White House

Obama’s Ebola czar is a government insider with no medical background

This undated handout photo provided by Revolution shows Ron Klain, a former chief of staff to Vice President Joe Biden. A longtime Democratic operative, Klain was tasked Friday by President Barack Obama with running the government's response to the Ebola crisis.
This undated handout photo provided by Revolution shows Ron Klain, a former chief of staff to Vice President Joe Biden. A longtime Democratic operative, Klain was tasked Friday by President Barack Obama with running the government's response to the Ebola crisis. AP

President Barack Obama on Friday named a former longtime top aide to coordinate the government’s efforts to combat Ebola, a veteran insider with experience in navigating the government bureaucracy but also a man with no medical background.

Ron Klain, a former chief of staff to two vice presidents, Joe Biden and Al Gore, is well-known in Washington as a manager who has overseen large federal government operations including implementing the stimulus to aid economic recovery, and has relationships with members of Congress and administration officials.

“He is a brilliant strategist and is known for his ability to manage large, complex operations,” said Sen. Chris Coons, D-Del., chairman of the Senate Foreign Relations Subcommittee on African Affairs.

But Klain’s lack of medical expertise also drew complaints.

“I think it’s a pretty pathetic gesture to appoint a non-medical person to be in charge of this response, which has already been dangerously futile,” said Richard Amerling, president of the Association of American Physicians and Surgeons and associate clinical professor at Icahn School of Medicine at Mount Sinai Hospital in New York.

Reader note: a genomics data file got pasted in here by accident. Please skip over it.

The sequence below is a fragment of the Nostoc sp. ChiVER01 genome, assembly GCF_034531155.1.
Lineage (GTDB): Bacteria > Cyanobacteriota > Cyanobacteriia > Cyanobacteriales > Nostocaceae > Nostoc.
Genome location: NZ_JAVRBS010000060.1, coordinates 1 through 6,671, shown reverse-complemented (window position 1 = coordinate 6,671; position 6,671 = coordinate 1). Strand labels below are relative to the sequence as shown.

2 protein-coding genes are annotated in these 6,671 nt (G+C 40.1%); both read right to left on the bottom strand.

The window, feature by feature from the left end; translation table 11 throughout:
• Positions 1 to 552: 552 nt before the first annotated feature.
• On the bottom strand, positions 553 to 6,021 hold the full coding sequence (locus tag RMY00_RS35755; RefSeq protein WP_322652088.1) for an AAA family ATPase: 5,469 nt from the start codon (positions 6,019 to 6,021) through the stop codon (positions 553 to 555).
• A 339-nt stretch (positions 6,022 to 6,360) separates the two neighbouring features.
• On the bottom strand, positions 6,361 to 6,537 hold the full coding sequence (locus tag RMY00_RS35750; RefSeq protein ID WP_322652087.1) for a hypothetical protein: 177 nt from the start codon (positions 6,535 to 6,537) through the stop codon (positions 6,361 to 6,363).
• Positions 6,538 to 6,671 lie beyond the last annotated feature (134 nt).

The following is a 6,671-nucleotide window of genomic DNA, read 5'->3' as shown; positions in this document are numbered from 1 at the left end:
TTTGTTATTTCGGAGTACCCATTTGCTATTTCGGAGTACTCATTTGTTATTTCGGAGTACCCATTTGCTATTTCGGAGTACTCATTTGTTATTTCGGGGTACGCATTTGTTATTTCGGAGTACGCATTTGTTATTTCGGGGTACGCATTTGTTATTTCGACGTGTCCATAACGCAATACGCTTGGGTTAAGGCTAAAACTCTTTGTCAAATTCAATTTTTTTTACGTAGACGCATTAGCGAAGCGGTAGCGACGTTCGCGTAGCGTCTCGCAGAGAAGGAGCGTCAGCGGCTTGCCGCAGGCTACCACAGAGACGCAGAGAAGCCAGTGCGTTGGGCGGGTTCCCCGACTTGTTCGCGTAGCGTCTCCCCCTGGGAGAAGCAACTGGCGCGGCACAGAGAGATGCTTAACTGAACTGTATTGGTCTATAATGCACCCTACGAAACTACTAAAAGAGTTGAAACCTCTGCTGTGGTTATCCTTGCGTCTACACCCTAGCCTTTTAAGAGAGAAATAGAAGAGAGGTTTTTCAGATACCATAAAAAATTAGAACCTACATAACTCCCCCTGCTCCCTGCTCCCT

“This guy knows nothing about Ebola,” said Robert Murphy, director of the Center for Global Health and a professor of medical and biomedical engineering at Northwestern University. “He’s probably a smart insider political guy. He has no credibility in the field of public health and he has no credibility in Africa, where the Ebola crisis began. . . . I really think that this is a very inappropriate choice.”

Obama changed course and decided to name a single government coordinator – often called a czar – amid growing criticism of the government since a man traveling from Liberia to Texas, Thomas Eric Duncan, became sick and later died at Texas Health Presbyterian Hospital Dallas and two nurses, Nina Pham and Amber Vinson, were infected.

On Friday, the State Department announced that a hospital employee who may have had contact with Duncan’s clinical specimens is on a cruise ship in the Caribbean. The employee has been self-monitoring, including daily temperature checks, and remained isolated in a cabin.

Obama has been criticized for his domestic response to Ebola, specifically because hospitals and health care workers lacked preparation for Ebola and because he has failed to call for a travel or visa ban from West Africa.

“Given the mounting failings in the Obama administration’s response to the Ebola outbreak, it is right that the president has sought to task a single individual to coordinate its response,” said Rep. Ed Royce, R-Calif., chairman of the House Foreign Affairs Committee. “But I have to ask why the president didn’t pick an individual with a noteworthy infectious disease or public health background.”